It doesn’t surprise me that you are voting for the Mana Party as the party is shaping up to look more like the Alliance than the Mana Motuhake Party. It will be interesting to see how a party that claims to stand for multi ethnic interests, will deal with its very ethnically orientated leader… To turn Tiger Mountain’s words on their head: “ethnic identity politics is a hard act in a multi ethnic party”.

    7. By Elyse on Jun 29, 2011 | Reply

      @Joe Blow
      You sound racist. I don’t see anything wrong with Harawira being “ethnically orientated” as you put it. Have not pakeha governments been ethnically oriented towards their own?
      I admire Harawira’s courage. He had everything to lose by sticking to his principles. Not many politicians would do that.

    8. By Joe Blow on Jun 29, 2011 | Reply

      @ Elyse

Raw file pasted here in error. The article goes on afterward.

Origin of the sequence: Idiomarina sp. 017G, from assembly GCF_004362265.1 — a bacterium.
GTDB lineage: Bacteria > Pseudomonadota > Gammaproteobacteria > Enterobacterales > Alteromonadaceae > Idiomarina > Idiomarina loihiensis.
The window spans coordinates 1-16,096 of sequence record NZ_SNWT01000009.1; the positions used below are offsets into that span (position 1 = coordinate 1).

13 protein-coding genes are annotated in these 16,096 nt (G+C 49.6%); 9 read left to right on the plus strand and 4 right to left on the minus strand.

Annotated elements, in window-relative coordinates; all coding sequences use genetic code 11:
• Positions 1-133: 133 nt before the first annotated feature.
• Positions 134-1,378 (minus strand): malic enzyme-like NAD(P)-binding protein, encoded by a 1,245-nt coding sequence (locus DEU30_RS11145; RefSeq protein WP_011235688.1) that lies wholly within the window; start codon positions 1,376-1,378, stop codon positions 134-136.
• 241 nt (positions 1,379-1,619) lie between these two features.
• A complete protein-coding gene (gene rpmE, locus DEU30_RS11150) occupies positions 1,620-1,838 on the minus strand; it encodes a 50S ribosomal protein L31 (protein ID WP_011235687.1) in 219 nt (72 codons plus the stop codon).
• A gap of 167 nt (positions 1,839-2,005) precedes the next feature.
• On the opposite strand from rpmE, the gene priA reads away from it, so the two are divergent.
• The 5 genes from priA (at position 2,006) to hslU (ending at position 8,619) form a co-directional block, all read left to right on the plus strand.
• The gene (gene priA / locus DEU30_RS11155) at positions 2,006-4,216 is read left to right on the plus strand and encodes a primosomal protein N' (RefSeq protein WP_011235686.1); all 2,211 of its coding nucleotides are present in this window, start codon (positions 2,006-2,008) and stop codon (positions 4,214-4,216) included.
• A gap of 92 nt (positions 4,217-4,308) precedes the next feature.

Hold on now girl! The only one who has ever sounded racist around here is Hone Harawira! I’m just pointing out that his politics, like those of his ex-colleagues in the Maori Party, have been and are a vehicle for bettering Maori interests. However, this is in conflict with what the Mana Party is shaping up to be. There will always be a conflict between those of us on the left that think that helping the people on the bottom no matter what ethnicity they are is all that is necessary and those that think that that help needs to be ethnically sensitve to the different ethnic needs of those that are helped. To be transparent my views aline with the second camp. I think that those two ideologies are set to collide in the Mana Party, which incidentally is a party that doesn’t really know what or who it stands for yet…